As shown in FIG. 1B, this monitoring control channel signal Scc is wavelength-division-multiplexed into the main signal SM.

At the node 1, a delay time T1 required for the return of the monitoring control channel signal Scc is measured, and from this delay time T1 a length L (km) of an optical fiber transmission line 3 is obtained.

Also, the node 1 extracts, from information on optical fiber transmission line type registered by a maintenance person, dispersion coefficients (ps/nm/km) specific to all wavelengths for the optical fiber transmission line 3, and can calculate the wavelength dispersion amount (ps/nm) for the section between nodes 1 and 2.

FIGS. 2A and 2B show an embodiment (2) of the method of measuring the wavelength dispersion amount and the optical transmission system according to the present invention. In this embodiment, different from the above embodiment (1), a variable-wavelength light source signal Sv generated by a variable-wavelength light source is used as the measuring signal.

At the node 1, this variable-wavelength light source signal Sv is used to measure the delay time T1 required for return, similarly to the above embodiment (1); in this case, however, from the wavelength dependency of the delay times (the delay times at different wavelengths) obtained, by repeating measurements while varying the wavelength, the wavelength dispersion amount can be calculated, using the following equation:
β(λ)=−dT(λ)/  Eq.(1)

As a result, in contrast with the above embodiment (1), information on the wavelength dispersion amount of different types of the optical fiber is no longer necessary, and future expansion of optical fiber types can be flexibly accommodated. Also, the variable-wavelength light source can also be used for wavelength/controlling channel signals (OSC).

FIGS. 3A and 3B show an embodiment of the node 1 on the transmitting side in the above embodiments (1) and (2).

First, a circuit arrangement is shown in FIG. 3A. This circuit arrangement comprises a pulse generator (PG) 11; a phase difference measuring portion 12, to which a pulse signal from the pulse generator 11 is input as a transmission frame pulse FPS; a framer 13; a multiplexer 14, which multiplexes bits FLGRS, FLGR, and DELAY described below, into main-signal data to be provided to the framer 13; a demultiplexer 15, which demultiplexes the main-signal data and the bits FLGR and DELAY from the framer 13; an electrical/optical converter 16, which converts an electrical signal from the framer 13 into an optical signal for output to an opposing node; and an optical/electrical converter 17 which converts the optical signal received from the opposing node into the electrical signal.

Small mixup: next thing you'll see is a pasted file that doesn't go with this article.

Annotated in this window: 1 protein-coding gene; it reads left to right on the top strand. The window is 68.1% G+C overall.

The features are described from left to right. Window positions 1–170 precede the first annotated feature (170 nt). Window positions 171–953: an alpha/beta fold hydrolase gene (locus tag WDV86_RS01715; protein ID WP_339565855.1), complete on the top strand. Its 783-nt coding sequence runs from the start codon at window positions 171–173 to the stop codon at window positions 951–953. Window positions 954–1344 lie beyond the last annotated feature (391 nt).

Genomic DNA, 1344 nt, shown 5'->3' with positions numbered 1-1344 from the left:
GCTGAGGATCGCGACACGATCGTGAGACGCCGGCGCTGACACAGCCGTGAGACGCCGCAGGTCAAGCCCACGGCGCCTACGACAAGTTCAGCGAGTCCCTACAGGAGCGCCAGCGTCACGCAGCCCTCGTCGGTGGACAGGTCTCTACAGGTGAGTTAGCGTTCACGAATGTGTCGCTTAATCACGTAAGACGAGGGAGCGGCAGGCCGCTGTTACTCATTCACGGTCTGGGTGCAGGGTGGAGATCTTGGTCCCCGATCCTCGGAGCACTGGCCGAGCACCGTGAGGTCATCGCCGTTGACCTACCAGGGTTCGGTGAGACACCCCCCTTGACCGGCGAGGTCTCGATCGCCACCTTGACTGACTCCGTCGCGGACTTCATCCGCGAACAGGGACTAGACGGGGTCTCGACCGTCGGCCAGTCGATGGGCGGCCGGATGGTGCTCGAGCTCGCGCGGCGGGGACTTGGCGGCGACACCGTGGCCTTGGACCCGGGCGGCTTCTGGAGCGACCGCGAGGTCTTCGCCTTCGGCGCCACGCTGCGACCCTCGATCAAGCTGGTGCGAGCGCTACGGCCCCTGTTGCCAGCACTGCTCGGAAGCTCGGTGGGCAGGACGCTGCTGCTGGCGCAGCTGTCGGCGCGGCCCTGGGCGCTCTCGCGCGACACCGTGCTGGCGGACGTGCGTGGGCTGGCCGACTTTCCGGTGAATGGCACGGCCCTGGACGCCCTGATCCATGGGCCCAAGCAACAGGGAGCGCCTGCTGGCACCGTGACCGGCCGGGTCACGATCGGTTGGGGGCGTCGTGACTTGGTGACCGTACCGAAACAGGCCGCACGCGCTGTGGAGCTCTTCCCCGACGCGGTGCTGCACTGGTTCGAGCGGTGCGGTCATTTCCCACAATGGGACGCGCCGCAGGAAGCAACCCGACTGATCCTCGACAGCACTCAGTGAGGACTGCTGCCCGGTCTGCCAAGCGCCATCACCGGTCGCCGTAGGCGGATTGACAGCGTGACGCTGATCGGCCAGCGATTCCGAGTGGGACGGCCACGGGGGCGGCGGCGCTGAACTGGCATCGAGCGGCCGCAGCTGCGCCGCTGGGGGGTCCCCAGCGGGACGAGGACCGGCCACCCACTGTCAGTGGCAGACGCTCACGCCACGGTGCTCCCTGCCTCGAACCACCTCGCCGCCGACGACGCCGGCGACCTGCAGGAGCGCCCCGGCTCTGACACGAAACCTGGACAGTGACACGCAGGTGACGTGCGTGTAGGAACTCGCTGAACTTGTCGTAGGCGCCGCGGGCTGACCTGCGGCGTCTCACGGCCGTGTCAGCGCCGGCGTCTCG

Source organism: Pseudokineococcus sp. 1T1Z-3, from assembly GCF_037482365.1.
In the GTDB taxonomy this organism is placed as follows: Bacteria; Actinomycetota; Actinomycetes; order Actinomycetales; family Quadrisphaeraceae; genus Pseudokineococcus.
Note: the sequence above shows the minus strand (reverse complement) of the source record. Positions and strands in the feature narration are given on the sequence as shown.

The received frame pulse FPR extracted by the framer 13 is provided to the phase difference measuring portion 12.

First, the phase difference measuring portion 12 prepares, within the transmitted/received frame, a transmission flag FLGS and a reception flag FLGR, which are measuring signals, as well as a phase difference bits DELAY (six bits in the example of FIG. 3B) in order to insert a phase difference of the transmission/reception frame, as shown in FIG. 3B, to be provided to the multiplexer 14.

As indicated by {circle around (1)} and {circle around (2)} of FIG. 4B, at the start of the measurements the transmission flag FLGS is set to H.

The multiplexer 14 sends the data DTS, in which the above bits FLGS/FLGR/DELAY are multiplexed into the main signal, to the framer 13. The framer 13 prepares a one-frame signal, to which the transmission frame pulse FPS from the pulse generator 11 is added. The electrical/optical converter 16 converts the signal into the optical signal, and transmits same to the opposing node (node 2 in embodiments (1) and (2)).